Smiling, I tapped my forehead, “Girls, up here I’m still a third grader.” I continued, “All the kids from Flamingo Street and a few from The Duke of Gloucester were in my class. That’s what made it so special. I didn’t know it then, but by the end of the school year, each one of them would teach me something that has helped me get through every day since. For that year, I really had twenty-five teachers and not just one.”
Sitting up in bed once again, they started arguing who’d be a better teacher when they went back to school. After getting each a glass of water, I sat back down and started my story once again.
“If I went through what I learned from all the kids, none of us would get any sleep tonight so I’ll just do a few.” Snuggling their stuffies, they settled back down, and I knew that in about ten minutes, the sandman would pull them into the dream world, so I picked only three students and one very memorable teacher to talk about.
“Goofy Steve was the tallest and skinniest kid on all of Flamingo. Because of his strawberry red hair, a face full of freckles and always walking like he was tripping over his own two feet, he was — in a word — goofy. He always was in a good mood, always smiling, and we never saw him get mad. One day I asked him why he was always so happy. His answer I never forgot. ‘You can be happy or sad. I choose to be happy.’”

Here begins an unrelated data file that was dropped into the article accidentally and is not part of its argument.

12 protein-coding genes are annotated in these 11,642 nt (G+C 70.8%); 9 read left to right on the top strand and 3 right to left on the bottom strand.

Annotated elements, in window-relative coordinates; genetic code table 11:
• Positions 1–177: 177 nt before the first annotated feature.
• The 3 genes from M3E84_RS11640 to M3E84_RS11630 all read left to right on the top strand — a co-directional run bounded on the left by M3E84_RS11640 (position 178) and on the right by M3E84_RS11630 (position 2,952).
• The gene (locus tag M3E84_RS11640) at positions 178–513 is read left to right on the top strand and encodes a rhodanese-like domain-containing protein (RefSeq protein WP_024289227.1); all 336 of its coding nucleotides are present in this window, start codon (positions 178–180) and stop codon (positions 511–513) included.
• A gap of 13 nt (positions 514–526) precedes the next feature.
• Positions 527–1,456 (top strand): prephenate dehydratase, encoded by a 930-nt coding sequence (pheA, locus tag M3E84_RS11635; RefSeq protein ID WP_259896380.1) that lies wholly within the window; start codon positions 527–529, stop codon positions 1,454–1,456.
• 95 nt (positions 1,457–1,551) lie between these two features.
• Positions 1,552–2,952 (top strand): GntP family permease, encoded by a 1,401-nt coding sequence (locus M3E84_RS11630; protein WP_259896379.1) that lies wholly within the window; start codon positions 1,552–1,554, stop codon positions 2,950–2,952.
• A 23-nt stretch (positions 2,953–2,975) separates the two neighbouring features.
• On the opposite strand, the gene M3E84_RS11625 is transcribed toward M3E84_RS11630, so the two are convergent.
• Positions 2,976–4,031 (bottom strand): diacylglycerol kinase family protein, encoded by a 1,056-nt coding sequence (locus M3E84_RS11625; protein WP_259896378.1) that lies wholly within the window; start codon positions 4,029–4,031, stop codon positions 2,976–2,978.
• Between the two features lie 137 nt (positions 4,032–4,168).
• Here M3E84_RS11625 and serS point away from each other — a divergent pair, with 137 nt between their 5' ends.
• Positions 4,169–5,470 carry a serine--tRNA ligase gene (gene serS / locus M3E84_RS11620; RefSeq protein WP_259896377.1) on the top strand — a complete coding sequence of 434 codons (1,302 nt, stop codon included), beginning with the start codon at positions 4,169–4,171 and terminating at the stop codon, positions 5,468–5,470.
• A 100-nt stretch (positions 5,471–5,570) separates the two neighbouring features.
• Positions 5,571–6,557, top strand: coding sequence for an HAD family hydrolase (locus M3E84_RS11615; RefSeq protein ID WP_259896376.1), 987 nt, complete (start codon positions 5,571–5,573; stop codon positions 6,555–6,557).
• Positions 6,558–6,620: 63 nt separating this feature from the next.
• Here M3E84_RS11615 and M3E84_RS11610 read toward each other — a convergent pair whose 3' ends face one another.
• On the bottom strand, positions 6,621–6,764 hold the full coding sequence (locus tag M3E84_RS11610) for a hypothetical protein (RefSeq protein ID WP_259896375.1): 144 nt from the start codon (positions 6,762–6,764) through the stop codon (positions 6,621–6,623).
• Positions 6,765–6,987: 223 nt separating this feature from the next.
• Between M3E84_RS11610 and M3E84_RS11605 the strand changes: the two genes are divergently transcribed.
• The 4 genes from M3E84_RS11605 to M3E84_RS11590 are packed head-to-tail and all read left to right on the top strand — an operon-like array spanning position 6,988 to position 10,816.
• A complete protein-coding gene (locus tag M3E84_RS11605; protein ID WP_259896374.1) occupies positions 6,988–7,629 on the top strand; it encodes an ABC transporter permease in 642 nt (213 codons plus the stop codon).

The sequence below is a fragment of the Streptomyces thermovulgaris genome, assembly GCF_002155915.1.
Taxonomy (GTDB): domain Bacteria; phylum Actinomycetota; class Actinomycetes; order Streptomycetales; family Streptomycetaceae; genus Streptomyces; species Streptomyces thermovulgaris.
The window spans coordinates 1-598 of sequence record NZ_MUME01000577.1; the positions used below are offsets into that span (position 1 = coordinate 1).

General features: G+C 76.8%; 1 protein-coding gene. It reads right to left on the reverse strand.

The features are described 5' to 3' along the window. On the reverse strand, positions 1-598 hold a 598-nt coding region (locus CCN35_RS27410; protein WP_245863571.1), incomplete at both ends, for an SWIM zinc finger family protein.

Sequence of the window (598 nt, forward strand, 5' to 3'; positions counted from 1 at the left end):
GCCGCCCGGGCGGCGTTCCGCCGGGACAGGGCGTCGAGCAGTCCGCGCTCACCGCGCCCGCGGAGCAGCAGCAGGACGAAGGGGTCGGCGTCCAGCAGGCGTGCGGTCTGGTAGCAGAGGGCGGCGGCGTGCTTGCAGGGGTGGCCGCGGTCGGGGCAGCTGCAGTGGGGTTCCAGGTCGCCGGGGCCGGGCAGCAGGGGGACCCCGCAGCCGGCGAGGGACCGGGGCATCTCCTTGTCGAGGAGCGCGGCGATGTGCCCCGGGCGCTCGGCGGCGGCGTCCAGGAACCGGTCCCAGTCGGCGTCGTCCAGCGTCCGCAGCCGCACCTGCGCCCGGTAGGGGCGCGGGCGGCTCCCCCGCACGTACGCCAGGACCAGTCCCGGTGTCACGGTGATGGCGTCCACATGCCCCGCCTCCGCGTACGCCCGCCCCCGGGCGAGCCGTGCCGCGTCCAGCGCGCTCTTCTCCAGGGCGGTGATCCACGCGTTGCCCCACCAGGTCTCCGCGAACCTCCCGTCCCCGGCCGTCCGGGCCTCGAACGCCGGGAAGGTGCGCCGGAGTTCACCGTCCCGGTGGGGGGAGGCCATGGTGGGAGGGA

“It’s rather easy to be happy when everything is going right, but when bad stuff happens it’s much harder. Still, it’s a choice, and just like Goof, I choose to be happy.”
I gazed over at the Girly Girls thinking how wonderful it is to be in their lives almost every day and how much happier I am for it. I just wish I could protect them from the bullies of the world. Just like Bubba Hanks protected me.
“Bubba Hanks was by far the largest kid who ever lived on Flamingo. Having to repeat the third grade due to a three-month illness, he was the only kid who had Old Mrs. Crabtree twice for third grade. Lucky him. Standing a foot taller and much heavier and stronger than all the other kids, no one ever bothered him – no one except…”
“We know!” “That bully kid.” “Bully Brad!”